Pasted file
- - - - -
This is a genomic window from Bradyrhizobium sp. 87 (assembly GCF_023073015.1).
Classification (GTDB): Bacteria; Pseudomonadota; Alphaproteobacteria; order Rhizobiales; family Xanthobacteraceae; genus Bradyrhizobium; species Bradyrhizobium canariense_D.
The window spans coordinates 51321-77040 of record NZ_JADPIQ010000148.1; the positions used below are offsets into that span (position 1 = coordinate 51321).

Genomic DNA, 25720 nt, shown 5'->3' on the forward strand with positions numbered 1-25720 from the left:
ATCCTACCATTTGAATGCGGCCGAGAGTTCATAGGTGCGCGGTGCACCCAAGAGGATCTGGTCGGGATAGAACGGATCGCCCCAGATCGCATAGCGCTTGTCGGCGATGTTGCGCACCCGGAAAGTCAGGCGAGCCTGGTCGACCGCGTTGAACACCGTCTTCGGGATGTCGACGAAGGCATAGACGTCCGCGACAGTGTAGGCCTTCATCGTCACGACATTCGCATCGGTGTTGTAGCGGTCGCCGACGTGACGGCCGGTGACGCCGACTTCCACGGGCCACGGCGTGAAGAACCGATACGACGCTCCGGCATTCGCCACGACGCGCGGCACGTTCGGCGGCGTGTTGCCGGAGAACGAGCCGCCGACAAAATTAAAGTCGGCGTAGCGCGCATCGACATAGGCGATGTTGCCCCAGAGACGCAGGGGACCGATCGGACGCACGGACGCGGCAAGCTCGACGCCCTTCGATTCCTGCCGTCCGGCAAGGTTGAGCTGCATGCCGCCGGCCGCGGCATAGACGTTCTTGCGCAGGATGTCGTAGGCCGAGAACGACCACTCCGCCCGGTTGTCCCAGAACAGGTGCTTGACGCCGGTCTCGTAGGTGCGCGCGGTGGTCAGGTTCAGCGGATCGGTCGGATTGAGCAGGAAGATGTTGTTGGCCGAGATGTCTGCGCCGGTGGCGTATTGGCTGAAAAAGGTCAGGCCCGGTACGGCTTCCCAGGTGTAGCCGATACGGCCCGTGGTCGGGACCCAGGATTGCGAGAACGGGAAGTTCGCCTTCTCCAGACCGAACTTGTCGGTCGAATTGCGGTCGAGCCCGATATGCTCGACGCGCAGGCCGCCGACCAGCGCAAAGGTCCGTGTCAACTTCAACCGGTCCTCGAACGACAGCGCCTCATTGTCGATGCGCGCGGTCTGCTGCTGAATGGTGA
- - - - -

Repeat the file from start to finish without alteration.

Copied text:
This is a genomic window from Bradyrhizobium sp. 87 (assembly GCF_023073015.1).
Classification (GTDB): Bacteria; Pseudomonadota; Alphaproteobacteria; order Rhizobiales; family Xanthobacteraceae; genus Bradyrhizobium; species Bradyrhizobium canariense_D.
The window spans coordinates 51321-77040 of record NZ_JADPIQ010000148.1; the positions used below are offsets into that span (position 1 = coordinate 51321).

Genomic DNA, 25720 nt, shown 5'->3' on the forward strand with positions numbered 1-25720 from the left:
ATCCTACCATTTGAATGCGGCCGAGAGTTCATAGGTGCGCGGTGCACCCAAGAGGATCTGGTCGGGATAGAACGGATCGCCCCAGATCGCATAGCGCTTGTCGGCGATGTTGCGCACCCGGAAAGTCAGGCGAGCCTGGTCGACCGCGTTGAACACCGTCTTCGGGATGTCGACGAAGGCATAGACGTCCGCGACAGTGTAGGCCTTCATCGTCACGACATTCGCATCGGTGTTGTAGCGGTCGCCGACGTGACGGCCGGTGACGCCGACTTCCACGGGCCACGGCGTGAAGAACCGATACGACGCTCCGGCATTCGCCACGACGCGCGGCACGTTCGGCGGCGTGTTGCCGGAGAACGAGCCGCCGACAAAATTAAAGTCGGCGTAGCGCGCATCGACATAGGCGATGTTGCCCCAGAGACGCAGGGGACCGATCGGACGCACGGACGCGGCAAGCTCGACGCCCTTCGATTCCTGCCGTCCGGCAAGGTTGAGCTGCATGCCGCCGGCCGCGGCATAGACGTTCTTGCGCAGGATGTCGTAGGCCGAGAACGACCACTCCGCCCGGTTGTCCCAGAACAGGTGCTTGACGCCGGTCTCGTAGGTGCGCGCGGTGGTCAGGTTCAGCGGATCGGTCGGATTGAGCAGGAAGATGTTGTTGGCCGAGATGTCTGCGCCGGTGGCGTATTGGCTGAAAAAGGTCAGGCCCGGTACGGCTTCCCAGGTGTAGCCGATACGGCCCGTGGTCGGGACCCAGGATTGCGAGAACGGGAAGTTCGCCTTCTCCAGACCGAACTTGTCGGTCGAATTGCGGTCGAGCCCGATATGCTCGACGCGCAGGCCGCCGACCAGCGCAAAGGTCCGTGTCAACTTCAACCGGTCCTCGAACGACAGCGCCTCATTGTCGATGCGCGCGGTCTGCTGCTGAATGGTGA